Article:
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The Mechanistic Benefits of Microbial Symbionts

 eBook
Sofort lieferbar | Lieferzeit: Sofort lieferbar I
ISBN-13:
9783319280684
Einband:
eBook
Seiten:
315
Autor:
Christon J. Hurst
Serie:
2, Advances in Environmental Microbiology
eBook Typ:
PDF
eBook Format:
eBook
Kopierschutz:
Digital Watermark [Social-DRM]
Sprache:
Englisch
Beschreibung:

This volume summarizes recent advances in our understanding of the mechanisms that produce successful symbiotic partnerships involving microorganisms. It begins with a basic introduction to the nature of and mechanistic benefits derived from symbiotic associations. Taking that background knowledge as the starting point, the next sections include chapters that examine representative examples of coevolutionary associations that have developed between species of microbes, as well as associations between microbes and plants. The authors conclude with a section covering a broad range of associations between microbes and invertebrate animals, in which they discuss the spectrum of hosts, with examples ranging from bryozoans and corals to nematodes, arthropods, and cephalopods. Join the authors on this journey of understanding!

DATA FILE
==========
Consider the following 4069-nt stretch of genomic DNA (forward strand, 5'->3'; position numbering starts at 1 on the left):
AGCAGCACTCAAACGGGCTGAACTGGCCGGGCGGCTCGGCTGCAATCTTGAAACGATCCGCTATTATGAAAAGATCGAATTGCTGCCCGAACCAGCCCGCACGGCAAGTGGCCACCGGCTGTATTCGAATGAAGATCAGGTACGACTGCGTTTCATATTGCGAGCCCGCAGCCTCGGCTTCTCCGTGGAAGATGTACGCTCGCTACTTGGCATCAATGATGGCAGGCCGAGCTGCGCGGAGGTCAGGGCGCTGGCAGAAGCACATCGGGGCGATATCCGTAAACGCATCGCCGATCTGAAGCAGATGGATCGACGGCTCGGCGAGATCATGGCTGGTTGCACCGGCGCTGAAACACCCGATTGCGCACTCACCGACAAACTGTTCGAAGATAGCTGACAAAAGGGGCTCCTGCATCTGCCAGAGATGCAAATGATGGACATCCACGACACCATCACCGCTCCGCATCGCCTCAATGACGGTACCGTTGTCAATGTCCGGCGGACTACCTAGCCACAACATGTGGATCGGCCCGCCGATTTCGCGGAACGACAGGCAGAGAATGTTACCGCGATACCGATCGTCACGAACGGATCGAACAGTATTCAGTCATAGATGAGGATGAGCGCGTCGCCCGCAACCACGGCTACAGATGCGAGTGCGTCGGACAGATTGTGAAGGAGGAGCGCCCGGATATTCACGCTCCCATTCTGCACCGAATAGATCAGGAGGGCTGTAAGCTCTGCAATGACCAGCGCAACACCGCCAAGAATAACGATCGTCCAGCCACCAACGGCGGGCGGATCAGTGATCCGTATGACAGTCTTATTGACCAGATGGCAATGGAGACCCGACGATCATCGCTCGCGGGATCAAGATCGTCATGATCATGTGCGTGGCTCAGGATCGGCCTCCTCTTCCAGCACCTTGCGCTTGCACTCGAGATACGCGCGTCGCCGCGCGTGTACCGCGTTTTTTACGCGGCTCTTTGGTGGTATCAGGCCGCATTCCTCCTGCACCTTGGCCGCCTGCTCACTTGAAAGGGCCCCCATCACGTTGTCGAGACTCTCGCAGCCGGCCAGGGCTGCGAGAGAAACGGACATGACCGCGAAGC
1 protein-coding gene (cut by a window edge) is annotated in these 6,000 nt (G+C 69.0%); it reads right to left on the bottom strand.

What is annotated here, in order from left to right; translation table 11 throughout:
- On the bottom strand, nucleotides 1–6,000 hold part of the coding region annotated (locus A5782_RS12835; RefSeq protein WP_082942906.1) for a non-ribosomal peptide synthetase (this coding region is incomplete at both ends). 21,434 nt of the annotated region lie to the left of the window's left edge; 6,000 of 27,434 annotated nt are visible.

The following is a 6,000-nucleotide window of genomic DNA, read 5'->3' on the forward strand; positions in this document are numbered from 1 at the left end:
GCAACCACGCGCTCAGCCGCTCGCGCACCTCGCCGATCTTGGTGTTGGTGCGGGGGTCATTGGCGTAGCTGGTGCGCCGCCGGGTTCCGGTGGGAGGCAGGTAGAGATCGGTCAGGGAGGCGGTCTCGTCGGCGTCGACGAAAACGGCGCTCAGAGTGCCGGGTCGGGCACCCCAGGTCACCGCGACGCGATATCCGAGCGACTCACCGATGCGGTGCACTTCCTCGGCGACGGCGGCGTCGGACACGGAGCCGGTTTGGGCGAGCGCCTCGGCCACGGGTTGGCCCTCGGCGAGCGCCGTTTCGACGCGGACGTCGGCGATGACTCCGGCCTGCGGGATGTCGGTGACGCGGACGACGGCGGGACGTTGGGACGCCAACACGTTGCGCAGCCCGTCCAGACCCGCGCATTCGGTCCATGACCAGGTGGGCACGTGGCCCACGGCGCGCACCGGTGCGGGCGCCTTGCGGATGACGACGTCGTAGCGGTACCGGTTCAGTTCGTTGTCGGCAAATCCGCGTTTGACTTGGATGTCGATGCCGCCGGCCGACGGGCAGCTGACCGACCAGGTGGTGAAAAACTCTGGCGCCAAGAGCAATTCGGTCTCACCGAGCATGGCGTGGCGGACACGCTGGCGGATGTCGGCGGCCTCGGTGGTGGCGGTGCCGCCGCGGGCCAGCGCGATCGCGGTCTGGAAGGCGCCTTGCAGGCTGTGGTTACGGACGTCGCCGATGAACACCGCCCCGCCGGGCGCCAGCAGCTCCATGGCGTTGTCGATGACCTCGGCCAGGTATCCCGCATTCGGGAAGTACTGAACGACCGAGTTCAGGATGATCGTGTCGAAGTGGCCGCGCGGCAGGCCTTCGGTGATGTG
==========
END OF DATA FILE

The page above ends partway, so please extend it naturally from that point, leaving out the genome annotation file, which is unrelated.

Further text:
Symbiotic associations: all about chemistry.- Phage conversion and the role of bacteriophage and host functions in regulation of diphtheria toxin production by Corynebacterium diphtheriae.- Syntrophic growth of Symbiobacterium in association with free-living bacteria.- The mechanism of symbiotic nitrogen fixation.- Antimicrobials and the natural biology of a bacterial-nematode symbiosis.- The role of symbionts in the evolution of termites and their rise to ecological dominance in the tropics.- Diverse bacteriophage roles in an aphid-bacterial defensive mutualism.- Symbiotic Streptomyces provide antifungal defense in solitary wasps.- Watersipora subtorquata and the possible role of its associated microbes – an attempt to explain the extraordinary invasion success of this marine bryozoan species.- Animal-Symbiodinium symbioses: foundations of coral reef ecosystems.-Fiat lux: the squid-vibrio association as a model for understanding host-microbe associations.